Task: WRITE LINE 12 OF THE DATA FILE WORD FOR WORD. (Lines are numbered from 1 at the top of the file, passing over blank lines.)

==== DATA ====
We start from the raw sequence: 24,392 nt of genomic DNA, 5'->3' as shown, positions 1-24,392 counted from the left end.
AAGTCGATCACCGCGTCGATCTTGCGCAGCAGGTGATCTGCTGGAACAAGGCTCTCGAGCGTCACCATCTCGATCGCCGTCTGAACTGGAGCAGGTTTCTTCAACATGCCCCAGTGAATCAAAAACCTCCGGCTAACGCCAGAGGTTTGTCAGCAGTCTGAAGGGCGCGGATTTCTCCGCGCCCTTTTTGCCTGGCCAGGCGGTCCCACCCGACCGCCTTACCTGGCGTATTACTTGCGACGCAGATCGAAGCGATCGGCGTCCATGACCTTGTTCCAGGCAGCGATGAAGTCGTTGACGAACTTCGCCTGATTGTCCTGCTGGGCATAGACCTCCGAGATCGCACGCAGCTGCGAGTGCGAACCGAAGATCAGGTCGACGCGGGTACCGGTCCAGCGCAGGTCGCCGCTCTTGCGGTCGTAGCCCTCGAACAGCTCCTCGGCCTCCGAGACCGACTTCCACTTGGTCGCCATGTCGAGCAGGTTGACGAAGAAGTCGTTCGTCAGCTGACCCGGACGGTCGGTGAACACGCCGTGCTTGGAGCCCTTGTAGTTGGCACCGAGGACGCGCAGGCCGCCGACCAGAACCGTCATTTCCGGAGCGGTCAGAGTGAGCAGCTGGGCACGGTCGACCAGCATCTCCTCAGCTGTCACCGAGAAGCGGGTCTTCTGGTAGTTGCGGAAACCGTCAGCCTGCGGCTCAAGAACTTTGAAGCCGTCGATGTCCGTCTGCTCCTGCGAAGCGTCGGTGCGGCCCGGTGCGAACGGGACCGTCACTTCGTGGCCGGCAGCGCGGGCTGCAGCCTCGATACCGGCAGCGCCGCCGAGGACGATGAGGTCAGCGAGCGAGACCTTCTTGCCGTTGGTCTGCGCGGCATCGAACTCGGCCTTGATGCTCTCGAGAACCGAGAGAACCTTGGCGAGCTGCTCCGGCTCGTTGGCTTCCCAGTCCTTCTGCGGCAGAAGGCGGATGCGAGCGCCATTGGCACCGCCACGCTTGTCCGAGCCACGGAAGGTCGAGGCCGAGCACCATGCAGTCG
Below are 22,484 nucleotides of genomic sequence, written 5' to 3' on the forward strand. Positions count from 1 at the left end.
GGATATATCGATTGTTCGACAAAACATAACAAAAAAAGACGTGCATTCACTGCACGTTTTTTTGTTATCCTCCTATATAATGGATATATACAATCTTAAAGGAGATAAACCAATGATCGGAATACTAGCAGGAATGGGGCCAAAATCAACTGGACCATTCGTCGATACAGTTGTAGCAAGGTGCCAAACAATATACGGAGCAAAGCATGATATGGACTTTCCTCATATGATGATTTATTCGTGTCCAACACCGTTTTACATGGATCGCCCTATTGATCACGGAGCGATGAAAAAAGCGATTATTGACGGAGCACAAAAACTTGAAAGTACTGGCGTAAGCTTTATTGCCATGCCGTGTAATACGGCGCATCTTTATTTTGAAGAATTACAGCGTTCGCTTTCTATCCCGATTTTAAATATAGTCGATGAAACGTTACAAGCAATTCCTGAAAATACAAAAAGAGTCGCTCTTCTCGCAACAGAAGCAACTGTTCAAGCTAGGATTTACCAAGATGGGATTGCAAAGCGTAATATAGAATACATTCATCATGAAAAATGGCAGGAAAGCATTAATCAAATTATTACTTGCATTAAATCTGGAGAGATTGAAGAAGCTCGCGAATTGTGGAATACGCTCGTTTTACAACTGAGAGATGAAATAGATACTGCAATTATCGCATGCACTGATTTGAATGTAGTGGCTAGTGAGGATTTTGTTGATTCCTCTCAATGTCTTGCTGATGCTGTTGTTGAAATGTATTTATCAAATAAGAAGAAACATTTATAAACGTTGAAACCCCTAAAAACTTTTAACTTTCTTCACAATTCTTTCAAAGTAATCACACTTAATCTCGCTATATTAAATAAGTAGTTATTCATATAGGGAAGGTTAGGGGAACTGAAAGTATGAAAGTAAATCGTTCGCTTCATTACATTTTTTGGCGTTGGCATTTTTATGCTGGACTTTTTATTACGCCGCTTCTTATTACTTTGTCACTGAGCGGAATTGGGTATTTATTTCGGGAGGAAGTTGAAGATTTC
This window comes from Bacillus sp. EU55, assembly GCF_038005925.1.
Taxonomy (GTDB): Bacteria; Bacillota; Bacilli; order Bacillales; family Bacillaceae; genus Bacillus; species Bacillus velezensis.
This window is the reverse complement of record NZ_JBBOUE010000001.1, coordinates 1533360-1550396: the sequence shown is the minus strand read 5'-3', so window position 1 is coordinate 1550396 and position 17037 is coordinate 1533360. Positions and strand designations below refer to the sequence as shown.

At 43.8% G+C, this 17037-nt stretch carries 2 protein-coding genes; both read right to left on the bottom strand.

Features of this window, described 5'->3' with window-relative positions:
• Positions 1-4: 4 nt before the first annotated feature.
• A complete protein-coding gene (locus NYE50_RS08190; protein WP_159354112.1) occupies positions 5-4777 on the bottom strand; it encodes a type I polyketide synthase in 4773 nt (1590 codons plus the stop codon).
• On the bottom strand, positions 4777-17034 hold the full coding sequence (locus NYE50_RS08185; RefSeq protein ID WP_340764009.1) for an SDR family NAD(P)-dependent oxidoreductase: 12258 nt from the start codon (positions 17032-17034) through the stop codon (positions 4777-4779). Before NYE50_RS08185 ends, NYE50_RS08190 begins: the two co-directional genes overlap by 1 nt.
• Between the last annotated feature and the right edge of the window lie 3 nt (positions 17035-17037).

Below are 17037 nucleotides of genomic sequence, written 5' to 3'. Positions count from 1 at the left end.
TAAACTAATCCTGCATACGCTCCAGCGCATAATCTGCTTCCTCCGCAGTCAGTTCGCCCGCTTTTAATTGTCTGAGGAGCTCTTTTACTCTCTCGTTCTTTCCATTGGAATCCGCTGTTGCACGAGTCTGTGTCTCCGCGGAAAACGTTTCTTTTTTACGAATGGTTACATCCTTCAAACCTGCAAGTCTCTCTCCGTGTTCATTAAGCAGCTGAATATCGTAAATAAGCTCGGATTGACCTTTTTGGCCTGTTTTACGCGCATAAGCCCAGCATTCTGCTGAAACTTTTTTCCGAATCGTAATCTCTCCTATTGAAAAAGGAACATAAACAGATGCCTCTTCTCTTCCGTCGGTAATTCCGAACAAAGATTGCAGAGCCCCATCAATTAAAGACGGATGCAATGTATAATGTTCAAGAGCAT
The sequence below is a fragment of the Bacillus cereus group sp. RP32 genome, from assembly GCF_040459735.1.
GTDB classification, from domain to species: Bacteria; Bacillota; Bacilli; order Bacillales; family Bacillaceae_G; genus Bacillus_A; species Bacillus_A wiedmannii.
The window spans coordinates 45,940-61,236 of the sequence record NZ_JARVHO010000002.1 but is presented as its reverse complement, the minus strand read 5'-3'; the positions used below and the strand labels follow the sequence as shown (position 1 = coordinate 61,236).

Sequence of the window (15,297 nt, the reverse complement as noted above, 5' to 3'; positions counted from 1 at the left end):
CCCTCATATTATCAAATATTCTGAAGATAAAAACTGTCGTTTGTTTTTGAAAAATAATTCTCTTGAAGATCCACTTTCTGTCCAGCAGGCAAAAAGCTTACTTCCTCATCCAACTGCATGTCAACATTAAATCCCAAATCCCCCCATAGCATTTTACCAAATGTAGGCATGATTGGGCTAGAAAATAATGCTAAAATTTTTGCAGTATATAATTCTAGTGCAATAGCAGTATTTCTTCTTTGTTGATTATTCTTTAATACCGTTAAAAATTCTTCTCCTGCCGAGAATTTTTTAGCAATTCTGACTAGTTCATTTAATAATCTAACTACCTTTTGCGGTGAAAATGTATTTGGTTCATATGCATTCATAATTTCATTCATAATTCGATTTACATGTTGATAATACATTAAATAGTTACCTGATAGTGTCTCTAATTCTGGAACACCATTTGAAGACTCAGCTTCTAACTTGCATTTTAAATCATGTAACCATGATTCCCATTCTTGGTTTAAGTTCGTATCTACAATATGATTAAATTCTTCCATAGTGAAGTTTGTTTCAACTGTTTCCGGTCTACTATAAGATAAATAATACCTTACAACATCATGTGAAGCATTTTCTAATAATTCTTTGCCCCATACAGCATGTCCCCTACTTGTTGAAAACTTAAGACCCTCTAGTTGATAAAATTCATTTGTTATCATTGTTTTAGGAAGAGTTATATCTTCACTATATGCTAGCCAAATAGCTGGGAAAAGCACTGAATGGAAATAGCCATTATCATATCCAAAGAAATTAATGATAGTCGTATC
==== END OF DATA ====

• On the bottom strand, positions 4777-17034 hold the full coding sequence (locus NYE50_RS08185; RefSeq protein ID WP_340764009.1) for an SDR family NAD(P)-dependent oxidoreductase: 12258 nt from the start codon (positions 17032-17034) through the stop codon (positions 4777-4779). Before NYE50_RS08185 ends, NYE50_RS08190 begins: the two co-directional genes overlap by 1 nt.